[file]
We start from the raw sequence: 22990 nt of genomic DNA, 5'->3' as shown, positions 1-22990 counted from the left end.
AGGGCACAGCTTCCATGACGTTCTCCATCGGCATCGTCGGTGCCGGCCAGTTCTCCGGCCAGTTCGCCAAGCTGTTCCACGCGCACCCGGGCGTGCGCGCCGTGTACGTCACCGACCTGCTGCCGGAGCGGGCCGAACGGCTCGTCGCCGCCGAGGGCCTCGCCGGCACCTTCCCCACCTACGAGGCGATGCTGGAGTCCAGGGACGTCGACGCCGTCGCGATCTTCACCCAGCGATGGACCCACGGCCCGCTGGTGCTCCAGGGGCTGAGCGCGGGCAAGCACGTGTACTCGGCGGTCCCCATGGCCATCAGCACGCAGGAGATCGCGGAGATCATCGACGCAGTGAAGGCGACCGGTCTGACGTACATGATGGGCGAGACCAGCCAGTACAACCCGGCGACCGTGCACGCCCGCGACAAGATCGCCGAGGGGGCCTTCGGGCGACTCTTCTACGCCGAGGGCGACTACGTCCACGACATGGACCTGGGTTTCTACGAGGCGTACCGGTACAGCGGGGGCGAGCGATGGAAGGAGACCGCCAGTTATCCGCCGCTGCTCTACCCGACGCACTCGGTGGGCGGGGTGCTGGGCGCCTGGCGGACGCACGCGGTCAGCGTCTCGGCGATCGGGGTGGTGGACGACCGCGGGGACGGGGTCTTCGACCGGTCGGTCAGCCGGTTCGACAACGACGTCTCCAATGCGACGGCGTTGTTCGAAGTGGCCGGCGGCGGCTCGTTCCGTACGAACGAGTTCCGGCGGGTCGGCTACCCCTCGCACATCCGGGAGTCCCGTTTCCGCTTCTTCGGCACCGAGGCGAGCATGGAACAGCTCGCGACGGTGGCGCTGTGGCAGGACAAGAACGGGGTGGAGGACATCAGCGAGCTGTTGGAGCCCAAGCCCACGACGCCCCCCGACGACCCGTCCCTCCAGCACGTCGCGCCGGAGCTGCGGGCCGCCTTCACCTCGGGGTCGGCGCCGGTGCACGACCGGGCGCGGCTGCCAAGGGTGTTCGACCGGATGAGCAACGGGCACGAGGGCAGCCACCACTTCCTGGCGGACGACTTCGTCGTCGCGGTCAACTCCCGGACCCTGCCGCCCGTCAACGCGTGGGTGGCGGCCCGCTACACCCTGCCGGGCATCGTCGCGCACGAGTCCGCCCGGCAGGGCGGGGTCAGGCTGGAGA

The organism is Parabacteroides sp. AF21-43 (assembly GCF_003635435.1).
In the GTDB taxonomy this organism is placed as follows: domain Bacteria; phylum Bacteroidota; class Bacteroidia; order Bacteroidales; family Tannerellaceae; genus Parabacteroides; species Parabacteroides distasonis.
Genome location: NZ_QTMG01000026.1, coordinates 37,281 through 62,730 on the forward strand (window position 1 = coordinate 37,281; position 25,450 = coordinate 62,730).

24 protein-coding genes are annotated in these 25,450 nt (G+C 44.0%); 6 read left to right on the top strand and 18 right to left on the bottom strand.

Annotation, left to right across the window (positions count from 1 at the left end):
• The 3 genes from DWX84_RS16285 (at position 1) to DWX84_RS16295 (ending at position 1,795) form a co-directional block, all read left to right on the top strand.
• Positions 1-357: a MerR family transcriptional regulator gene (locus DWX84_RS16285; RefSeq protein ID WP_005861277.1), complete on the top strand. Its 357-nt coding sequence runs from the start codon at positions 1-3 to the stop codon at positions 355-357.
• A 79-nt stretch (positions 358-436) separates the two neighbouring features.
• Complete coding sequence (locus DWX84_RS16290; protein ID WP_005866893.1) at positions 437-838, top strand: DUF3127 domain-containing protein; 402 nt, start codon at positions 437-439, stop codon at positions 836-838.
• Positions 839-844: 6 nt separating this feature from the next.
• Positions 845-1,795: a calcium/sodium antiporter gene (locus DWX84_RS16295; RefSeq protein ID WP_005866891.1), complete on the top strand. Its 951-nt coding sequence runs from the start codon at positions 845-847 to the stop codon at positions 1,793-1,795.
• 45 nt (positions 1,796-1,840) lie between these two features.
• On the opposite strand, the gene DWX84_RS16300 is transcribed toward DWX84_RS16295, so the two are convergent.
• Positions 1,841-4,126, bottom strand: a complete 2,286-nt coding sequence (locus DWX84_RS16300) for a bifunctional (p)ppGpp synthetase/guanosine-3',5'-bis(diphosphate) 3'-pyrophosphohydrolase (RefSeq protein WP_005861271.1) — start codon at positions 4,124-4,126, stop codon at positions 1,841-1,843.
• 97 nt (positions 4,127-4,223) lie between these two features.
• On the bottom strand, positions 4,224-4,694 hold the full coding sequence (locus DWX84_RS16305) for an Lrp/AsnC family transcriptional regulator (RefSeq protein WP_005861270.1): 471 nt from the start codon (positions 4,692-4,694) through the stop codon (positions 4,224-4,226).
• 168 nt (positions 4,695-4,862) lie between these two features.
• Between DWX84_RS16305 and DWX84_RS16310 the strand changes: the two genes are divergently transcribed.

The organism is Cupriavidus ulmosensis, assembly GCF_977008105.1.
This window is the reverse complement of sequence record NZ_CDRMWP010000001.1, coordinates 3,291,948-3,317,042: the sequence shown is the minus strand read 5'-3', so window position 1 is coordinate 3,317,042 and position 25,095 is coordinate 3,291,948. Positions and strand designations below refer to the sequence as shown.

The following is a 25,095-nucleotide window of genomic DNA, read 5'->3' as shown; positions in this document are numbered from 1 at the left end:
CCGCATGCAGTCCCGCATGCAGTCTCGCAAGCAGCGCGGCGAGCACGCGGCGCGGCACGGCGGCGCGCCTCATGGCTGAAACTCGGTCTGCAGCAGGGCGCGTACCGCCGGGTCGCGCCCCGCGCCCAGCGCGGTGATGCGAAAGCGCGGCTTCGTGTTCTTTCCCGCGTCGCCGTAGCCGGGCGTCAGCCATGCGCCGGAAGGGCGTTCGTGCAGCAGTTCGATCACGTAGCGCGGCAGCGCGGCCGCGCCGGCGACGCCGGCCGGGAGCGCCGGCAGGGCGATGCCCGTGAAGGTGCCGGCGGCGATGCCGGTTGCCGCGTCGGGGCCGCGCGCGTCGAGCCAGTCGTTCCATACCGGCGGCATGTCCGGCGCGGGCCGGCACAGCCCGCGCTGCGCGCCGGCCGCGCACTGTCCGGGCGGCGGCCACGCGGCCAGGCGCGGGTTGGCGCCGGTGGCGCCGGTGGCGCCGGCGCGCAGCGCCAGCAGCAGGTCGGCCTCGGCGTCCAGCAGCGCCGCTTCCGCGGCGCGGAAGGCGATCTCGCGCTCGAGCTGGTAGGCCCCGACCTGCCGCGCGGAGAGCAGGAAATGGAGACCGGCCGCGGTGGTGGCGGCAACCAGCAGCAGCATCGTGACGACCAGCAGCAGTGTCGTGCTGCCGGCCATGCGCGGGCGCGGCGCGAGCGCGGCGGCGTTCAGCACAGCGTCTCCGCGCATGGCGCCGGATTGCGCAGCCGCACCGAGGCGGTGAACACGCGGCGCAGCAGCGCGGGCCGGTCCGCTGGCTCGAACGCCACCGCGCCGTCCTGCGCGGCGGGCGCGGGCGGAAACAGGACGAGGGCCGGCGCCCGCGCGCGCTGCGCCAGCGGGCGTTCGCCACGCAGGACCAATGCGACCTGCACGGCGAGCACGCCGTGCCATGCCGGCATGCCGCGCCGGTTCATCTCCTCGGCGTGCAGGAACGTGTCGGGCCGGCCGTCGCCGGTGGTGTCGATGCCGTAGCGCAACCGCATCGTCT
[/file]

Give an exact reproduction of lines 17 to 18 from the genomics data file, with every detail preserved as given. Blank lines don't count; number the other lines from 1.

• 97 nt (positions 4,127-4,223) lie between these two features.
• On the bottom strand, positions 4,224-4,694 hold the full coding sequence (locus DWX84_RS16305) for an Lrp/AsnC family transcriptional regulator (RefSeq protein WP_005861270.1): 471 nt from the start codon (positions 4,692-4,694) through the stop codon (positions 4,224-4,226).